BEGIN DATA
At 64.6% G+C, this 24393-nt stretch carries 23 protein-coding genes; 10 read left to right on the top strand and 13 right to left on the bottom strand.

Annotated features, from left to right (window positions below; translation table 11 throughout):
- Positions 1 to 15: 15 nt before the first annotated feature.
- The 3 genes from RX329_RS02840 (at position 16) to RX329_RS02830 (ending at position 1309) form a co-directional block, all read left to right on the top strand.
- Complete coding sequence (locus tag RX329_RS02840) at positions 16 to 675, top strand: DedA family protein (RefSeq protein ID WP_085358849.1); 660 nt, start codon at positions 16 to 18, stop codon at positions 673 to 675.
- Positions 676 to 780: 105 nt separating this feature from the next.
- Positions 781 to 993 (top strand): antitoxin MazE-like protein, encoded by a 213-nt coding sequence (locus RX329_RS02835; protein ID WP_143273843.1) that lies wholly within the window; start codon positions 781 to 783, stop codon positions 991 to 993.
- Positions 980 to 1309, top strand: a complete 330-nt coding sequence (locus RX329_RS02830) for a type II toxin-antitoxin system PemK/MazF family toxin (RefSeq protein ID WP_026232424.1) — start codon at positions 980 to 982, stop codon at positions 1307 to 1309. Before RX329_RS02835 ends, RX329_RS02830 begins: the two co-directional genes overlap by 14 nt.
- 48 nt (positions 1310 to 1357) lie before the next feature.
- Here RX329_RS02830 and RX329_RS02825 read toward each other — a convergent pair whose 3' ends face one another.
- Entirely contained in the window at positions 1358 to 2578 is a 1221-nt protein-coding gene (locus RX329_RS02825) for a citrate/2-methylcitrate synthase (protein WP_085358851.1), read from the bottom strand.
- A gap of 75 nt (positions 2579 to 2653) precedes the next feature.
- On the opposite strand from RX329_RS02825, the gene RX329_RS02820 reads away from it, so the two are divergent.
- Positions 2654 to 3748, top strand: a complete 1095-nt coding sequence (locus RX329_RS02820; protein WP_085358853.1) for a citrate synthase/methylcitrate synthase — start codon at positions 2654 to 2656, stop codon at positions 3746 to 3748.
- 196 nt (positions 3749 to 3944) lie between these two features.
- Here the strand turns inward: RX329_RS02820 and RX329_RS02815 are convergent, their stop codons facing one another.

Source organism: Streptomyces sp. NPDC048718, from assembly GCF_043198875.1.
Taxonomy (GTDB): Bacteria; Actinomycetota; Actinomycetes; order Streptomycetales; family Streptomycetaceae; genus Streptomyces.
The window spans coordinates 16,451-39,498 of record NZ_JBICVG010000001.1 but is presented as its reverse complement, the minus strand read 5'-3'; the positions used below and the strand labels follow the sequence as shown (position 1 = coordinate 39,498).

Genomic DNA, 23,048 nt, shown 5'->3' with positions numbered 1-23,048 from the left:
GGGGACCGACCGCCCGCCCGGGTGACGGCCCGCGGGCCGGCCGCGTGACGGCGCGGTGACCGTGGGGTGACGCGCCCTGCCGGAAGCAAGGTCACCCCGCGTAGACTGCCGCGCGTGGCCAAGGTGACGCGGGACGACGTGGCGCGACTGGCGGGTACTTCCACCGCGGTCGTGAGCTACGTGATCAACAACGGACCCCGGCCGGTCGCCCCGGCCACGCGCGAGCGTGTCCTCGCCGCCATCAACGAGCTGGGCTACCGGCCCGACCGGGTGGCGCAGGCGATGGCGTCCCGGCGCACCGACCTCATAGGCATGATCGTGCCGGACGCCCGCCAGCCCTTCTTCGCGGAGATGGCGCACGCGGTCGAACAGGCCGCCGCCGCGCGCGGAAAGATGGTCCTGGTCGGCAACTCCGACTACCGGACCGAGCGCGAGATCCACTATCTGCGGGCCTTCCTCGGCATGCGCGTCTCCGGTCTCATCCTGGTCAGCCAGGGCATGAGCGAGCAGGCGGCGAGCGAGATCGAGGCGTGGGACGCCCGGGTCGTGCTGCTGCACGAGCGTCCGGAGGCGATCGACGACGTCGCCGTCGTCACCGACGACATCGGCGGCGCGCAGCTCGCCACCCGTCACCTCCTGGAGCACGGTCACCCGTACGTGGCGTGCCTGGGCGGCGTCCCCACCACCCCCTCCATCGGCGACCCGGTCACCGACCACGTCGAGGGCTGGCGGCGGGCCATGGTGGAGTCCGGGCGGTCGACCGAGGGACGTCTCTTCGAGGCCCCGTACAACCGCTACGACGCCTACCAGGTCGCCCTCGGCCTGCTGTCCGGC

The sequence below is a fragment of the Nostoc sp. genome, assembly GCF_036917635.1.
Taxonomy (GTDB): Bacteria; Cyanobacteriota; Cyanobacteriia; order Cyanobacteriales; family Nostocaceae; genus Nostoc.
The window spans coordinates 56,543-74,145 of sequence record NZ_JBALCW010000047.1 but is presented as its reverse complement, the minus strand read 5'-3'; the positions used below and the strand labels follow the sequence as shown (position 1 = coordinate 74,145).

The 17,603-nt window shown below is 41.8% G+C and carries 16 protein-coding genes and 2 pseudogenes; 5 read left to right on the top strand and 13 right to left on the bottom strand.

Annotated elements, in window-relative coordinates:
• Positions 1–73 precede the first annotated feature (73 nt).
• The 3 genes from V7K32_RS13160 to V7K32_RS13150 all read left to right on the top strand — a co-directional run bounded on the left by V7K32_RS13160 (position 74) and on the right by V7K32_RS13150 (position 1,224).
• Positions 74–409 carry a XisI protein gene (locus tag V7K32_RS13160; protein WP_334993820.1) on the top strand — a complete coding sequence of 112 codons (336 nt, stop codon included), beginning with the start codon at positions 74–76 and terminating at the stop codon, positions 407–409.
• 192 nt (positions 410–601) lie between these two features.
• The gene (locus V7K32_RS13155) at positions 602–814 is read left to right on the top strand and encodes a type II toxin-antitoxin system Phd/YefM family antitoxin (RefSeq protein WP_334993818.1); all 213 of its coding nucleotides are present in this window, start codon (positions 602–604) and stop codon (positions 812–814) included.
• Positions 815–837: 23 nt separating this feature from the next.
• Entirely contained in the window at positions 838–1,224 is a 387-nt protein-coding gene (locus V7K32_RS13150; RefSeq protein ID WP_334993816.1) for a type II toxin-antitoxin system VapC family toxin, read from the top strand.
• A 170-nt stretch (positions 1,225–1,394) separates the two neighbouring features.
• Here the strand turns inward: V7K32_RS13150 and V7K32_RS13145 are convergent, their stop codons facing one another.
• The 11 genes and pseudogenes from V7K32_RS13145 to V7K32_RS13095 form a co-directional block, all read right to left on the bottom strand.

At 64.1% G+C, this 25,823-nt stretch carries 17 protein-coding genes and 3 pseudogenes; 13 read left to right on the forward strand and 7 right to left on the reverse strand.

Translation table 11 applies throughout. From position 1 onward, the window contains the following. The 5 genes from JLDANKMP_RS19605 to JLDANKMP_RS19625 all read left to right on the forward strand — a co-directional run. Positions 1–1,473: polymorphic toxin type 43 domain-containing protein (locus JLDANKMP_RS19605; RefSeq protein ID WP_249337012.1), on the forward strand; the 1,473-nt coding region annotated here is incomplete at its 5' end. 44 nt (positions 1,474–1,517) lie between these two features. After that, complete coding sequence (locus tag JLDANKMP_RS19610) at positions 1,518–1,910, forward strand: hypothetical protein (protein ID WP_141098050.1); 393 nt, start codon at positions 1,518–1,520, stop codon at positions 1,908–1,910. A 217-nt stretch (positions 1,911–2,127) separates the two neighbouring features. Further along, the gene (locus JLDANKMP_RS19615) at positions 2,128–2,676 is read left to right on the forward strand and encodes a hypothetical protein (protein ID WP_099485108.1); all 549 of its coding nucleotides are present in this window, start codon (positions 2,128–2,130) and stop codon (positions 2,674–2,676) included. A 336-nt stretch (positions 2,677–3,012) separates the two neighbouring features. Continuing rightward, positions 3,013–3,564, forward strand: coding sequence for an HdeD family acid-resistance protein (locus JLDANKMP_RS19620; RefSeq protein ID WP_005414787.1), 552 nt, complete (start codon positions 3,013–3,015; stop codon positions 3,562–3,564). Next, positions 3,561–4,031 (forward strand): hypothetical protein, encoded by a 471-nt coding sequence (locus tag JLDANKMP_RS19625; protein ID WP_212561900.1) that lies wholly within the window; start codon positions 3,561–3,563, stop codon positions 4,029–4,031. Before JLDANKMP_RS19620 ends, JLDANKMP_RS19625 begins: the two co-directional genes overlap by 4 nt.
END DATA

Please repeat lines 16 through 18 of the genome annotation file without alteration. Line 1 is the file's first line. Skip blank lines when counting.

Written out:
- Here the strand turns inward: RX329_RS02820 and RX329_RS02815 are convergent, their stop codons facing one another.

Source organism: Streptomyces sp. NPDC048718, from assembly GCF_043198875.1.
Taxonomy (GTDB): Bacteria; Actinomycetota; Actinomycetes; order Streptomycetales; family Streptomycetaceae; genus Streptomyces.